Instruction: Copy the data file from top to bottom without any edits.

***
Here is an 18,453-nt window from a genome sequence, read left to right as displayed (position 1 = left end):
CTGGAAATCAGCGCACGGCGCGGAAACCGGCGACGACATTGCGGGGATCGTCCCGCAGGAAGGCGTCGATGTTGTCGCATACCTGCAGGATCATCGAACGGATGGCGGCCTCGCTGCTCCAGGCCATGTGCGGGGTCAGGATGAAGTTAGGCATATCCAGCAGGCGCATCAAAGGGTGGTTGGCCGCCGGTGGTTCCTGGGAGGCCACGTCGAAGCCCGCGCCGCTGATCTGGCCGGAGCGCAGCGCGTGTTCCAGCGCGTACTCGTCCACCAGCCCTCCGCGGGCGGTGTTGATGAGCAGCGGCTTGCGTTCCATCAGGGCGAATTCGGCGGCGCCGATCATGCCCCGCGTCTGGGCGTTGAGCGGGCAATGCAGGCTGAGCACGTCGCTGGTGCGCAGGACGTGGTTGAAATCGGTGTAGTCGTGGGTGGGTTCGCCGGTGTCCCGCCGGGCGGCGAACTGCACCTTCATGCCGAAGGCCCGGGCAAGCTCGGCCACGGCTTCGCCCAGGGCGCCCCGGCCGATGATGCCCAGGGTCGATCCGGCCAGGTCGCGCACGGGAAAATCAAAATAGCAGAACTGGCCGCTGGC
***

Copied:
Here is an 18,453-nt window from a genome sequence, read left to right as displayed (position 1 = left end):
CTGGAAATCAGCGCACGGCGCGGAAACCGGCGACGACATTGCGGGGATCGTCCCGCAGGAAGGCGTCGATGTTGTCGCATACCTGCAGGATCATCGAACGGATGGCGGCCTCGCTGCTCCAGGCCATGTGCGGGGTCAGGATGAAGTTAGGCATATCCAGCAGGCGCATCAAAGGGTGGTTGGCCGCCGGTGGTTCCTGGGAGGCCACGTCGAAGCCCGCGCCGCTGATCTGGCCGGAGCGCAGCGCGTGTTCCAGCGCGTACTCGTCCACCAGCCCTCCGCGGGCGGTGTTGATGAGCAGCGGCTTGCGTTCCATCAGGGCGAATTCGGCGGCGCCGATCATGCCCCGCGTCTGGGCGTTGAGCGGGCAATGCAGGCTGAGCACGTCGCTGGTGCGCAGGACGTGGTTGAAATCGGTGTAGTCGTGGGTGGGTTCGCCGGTGTCCCGCCGGGCGGCGAACTGCACCTTCATGCCGAAGGCCCGGGCAAGCTCGGCCACGGCTTCGCCCAGGGCGCCCCGGCCGATGATGCCCAGGGTCGATCCGGCCAGGTCGCGCACGGGAAAATCAAAATAGCAGAACTGGCCGCTGGC